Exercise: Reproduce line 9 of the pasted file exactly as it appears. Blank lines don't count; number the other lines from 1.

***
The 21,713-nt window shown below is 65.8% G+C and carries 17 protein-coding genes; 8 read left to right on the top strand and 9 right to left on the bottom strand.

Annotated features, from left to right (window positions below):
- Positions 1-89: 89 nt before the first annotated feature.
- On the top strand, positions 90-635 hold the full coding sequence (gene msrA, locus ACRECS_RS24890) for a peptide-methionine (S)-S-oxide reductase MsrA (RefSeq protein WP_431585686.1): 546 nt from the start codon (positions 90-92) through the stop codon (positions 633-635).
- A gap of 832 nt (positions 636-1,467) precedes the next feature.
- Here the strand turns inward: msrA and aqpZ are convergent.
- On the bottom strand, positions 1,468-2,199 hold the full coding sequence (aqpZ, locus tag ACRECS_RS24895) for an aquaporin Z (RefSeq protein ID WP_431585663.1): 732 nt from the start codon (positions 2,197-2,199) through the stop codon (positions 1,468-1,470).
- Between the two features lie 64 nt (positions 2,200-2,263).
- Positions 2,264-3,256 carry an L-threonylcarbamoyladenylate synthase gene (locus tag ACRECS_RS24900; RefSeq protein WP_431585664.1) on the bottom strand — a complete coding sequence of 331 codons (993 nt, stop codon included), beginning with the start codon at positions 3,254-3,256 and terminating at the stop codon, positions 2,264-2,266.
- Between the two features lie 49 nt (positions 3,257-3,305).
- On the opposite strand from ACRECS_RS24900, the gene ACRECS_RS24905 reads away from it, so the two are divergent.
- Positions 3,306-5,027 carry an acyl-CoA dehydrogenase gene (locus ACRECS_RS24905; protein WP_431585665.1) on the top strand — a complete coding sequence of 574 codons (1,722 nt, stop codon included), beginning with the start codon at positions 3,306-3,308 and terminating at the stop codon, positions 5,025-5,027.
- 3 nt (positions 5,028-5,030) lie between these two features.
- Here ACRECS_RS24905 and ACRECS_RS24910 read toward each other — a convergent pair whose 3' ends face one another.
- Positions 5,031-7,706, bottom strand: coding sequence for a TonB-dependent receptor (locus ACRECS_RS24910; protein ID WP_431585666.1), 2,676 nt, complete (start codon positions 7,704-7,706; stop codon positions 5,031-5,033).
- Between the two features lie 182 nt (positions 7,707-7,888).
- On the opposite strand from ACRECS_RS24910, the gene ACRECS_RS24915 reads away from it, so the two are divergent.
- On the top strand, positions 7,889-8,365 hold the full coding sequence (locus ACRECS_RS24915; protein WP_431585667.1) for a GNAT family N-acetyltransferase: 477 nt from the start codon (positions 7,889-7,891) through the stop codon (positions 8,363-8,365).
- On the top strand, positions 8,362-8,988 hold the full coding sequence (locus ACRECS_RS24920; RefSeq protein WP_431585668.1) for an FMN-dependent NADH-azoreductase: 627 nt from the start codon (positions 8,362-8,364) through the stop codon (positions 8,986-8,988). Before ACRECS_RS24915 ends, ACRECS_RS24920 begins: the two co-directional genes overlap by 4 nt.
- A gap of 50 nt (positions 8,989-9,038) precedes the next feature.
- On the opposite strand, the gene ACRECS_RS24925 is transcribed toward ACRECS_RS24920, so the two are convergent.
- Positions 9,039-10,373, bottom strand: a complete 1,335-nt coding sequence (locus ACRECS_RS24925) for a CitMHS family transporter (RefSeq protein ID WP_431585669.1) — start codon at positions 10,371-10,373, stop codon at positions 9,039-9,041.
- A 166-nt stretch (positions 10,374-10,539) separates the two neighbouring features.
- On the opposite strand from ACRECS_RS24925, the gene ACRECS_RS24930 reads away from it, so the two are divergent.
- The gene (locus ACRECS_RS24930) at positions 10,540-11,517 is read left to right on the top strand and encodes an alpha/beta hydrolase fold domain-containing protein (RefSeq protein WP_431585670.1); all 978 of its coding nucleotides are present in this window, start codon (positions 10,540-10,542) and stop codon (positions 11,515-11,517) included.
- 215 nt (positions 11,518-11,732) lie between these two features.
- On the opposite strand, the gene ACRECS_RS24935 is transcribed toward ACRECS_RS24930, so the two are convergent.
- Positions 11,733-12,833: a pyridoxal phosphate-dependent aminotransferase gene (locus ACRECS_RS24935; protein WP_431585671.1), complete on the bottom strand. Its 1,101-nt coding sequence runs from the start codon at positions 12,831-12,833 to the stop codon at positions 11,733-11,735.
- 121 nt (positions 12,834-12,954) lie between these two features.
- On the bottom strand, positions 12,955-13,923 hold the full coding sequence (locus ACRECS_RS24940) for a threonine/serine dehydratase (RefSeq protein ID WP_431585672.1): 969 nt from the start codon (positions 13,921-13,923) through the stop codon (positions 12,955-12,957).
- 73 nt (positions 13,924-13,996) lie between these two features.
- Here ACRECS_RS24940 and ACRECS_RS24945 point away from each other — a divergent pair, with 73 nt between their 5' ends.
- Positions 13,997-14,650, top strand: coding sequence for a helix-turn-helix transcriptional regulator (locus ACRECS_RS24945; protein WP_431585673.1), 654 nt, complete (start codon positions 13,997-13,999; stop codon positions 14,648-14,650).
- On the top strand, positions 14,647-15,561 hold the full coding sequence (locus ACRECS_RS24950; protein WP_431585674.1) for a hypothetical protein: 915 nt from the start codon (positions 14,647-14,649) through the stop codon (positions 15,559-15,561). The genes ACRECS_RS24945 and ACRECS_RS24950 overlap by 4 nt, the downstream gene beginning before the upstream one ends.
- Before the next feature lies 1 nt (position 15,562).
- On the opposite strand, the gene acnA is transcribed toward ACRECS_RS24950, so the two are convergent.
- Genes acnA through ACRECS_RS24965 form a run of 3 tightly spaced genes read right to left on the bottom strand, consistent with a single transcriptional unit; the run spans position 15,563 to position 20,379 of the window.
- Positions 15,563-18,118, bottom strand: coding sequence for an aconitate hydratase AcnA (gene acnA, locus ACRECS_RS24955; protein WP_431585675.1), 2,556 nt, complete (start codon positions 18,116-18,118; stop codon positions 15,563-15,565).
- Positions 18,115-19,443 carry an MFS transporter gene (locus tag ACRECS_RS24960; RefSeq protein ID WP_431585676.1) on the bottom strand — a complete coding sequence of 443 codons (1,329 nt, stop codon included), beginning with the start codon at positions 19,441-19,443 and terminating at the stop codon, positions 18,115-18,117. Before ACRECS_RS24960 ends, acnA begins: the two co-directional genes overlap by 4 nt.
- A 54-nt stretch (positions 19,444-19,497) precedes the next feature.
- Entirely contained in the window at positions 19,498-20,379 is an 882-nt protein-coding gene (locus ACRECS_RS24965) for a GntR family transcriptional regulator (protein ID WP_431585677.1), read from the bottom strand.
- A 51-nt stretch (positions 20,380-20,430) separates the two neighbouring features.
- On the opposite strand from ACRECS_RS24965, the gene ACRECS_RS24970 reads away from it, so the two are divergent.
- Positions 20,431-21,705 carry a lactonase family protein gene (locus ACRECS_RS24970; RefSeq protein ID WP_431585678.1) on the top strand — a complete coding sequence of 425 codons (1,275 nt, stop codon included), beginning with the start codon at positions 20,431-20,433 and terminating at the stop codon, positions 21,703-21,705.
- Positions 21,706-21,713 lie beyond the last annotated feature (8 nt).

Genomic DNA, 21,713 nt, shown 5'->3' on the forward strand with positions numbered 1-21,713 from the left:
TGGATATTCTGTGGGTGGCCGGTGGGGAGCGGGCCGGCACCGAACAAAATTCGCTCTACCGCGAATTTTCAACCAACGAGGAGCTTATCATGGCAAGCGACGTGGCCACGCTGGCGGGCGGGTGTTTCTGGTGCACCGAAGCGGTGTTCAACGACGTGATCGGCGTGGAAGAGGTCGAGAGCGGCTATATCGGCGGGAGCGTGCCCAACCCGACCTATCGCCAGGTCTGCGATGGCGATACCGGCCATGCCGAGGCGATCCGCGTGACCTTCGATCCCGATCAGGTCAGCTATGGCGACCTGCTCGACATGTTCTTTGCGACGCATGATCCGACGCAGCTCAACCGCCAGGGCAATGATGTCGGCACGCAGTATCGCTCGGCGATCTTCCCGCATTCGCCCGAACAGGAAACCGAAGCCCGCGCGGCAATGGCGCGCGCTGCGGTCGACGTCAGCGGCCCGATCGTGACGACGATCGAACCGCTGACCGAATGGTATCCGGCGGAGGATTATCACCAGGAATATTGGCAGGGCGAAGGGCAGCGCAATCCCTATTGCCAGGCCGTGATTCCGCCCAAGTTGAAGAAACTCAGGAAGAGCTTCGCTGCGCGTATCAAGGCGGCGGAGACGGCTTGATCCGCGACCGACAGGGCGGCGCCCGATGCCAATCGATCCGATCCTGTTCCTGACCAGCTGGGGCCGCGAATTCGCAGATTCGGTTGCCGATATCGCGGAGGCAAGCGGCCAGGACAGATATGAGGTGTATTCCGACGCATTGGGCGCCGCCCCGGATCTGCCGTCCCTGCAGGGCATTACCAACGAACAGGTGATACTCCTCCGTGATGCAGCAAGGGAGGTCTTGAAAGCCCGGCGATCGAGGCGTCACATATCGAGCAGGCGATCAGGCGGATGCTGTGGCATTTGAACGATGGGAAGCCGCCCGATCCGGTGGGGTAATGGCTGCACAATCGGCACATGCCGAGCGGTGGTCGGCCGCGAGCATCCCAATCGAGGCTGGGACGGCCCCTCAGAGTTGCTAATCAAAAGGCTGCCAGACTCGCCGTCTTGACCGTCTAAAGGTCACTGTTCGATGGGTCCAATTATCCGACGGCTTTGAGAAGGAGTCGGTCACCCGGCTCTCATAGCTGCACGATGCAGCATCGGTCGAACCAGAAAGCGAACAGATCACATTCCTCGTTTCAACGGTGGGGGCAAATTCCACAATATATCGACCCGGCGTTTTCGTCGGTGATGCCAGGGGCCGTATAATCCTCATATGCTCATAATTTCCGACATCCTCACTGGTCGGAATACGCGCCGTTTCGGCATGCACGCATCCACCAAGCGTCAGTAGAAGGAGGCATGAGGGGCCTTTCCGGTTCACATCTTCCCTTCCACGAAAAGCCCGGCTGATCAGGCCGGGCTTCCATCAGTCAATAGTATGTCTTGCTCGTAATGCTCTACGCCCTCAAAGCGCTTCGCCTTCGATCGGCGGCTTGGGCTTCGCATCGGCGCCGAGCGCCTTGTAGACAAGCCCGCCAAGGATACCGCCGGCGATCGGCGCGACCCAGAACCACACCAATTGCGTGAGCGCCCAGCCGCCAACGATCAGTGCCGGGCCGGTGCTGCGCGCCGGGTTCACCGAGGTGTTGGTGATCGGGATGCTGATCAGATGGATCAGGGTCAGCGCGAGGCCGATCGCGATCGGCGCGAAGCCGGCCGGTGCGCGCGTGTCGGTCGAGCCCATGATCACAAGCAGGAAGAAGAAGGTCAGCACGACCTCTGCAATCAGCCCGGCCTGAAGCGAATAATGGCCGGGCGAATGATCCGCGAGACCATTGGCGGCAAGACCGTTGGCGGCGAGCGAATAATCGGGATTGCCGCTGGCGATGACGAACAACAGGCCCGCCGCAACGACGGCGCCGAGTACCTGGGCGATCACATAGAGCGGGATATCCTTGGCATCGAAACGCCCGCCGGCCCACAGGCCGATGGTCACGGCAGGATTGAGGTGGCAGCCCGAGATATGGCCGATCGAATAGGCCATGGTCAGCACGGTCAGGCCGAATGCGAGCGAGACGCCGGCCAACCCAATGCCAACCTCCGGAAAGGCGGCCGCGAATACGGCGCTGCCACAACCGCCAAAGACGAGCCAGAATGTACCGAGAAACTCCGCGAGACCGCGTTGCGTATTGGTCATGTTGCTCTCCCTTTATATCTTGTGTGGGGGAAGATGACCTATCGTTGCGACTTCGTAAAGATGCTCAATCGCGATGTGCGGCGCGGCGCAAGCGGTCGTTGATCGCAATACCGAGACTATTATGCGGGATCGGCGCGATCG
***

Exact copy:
- Positions 2,264-3,256 carry an L-threonylcarbamoyladenylate synthase gene (locus tag ACRECS_RS24900; RefSeq protein WP_431585664.1) on the bottom strand — a complete coding sequence of 331 codons (993 nt, stop codon included), beginning with the start codon at positions 3,254-3,256 and terminating at the stop codon, positions 2,264-2,266.